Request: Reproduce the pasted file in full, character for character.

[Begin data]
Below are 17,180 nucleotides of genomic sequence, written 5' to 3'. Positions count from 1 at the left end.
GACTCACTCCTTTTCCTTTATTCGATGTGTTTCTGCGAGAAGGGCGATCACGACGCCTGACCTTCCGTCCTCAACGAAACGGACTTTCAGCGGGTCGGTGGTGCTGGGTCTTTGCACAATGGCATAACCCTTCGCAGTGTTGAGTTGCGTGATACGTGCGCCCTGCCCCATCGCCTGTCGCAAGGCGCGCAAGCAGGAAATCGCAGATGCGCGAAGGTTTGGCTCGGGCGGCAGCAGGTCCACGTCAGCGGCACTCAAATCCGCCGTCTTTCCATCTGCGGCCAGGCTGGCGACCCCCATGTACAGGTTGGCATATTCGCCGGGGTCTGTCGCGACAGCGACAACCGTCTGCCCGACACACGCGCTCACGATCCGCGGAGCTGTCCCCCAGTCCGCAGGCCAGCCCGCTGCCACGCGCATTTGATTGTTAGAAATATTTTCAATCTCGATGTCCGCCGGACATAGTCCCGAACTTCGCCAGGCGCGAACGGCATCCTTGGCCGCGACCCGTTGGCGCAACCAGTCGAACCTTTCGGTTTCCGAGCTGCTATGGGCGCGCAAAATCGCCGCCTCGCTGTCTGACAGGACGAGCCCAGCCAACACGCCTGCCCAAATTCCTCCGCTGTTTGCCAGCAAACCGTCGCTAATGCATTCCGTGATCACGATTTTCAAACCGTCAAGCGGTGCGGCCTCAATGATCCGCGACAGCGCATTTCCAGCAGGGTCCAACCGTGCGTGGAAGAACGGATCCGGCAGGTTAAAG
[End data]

Below are 17,180 nucleotides of genomic sequence, written 5' to 3'. Positions count from 1 at the left end.
GACTCACTCCTTTTCCTTTATTCGATGTGTTTCTGCGAGAAGGGCGATCACGACGCCTGACCTTCCGTCCTCAACGAAACGGACTTTCAGCGGGTCGGTGGTGCTGGGTCTTTGCACAATGGCATAACCCTTCGCAGTGTTGAGTTGCGTGATACGTGCGCCCTGCCCCATCGCCTGTCGCAAGGCGCGCAAGCAGGAAATCGCAGATGCGCGAAGGTTTGGCTCGGGCGGCAGCAGGTCCACGTCAGCGGCACTCAAATCCGCCGTCTTTCCATCTGCGGCCAGGCTGGCGACCCCCATGTACAGGTTGGCATATTCGCCGGGGTCTGTCGCGACAGCGACAACCGTCTGCCCGACACACGCGCTCACGATCCGCGGAGCTGTCCCCCAGTCCGCAGGCCAGCCCGCTGCCACGCGCATTTGATTGTTAGAAATATTTTCAATCTCGATGTCCGCCGGACATAGTCCCGAACTTCGCCAGGCGCGAACGGCATCCTTGGCCGCGACCCGTTGGCGCAACCAGTCGAACCTTTCGGTTTCCGAGCTGCTATGGGCGCGCAAAATCGCCGCCTCGCTGTCTGACAGGACGAGCCCAGCCAACACGCCTGCCCAAATTCCTCCGCTGTTTGCCAGCAAACCGTCGCTAATGCATTCCGTGATCACGATTTTCAAACCGTCAAGCGGTGCGGCCTCAATGATCCGCGACAGCGCATTTCCAGCAGGGTCCAACCGTGCGTGGAAGAACGGATCCGGCAGGTTAAAG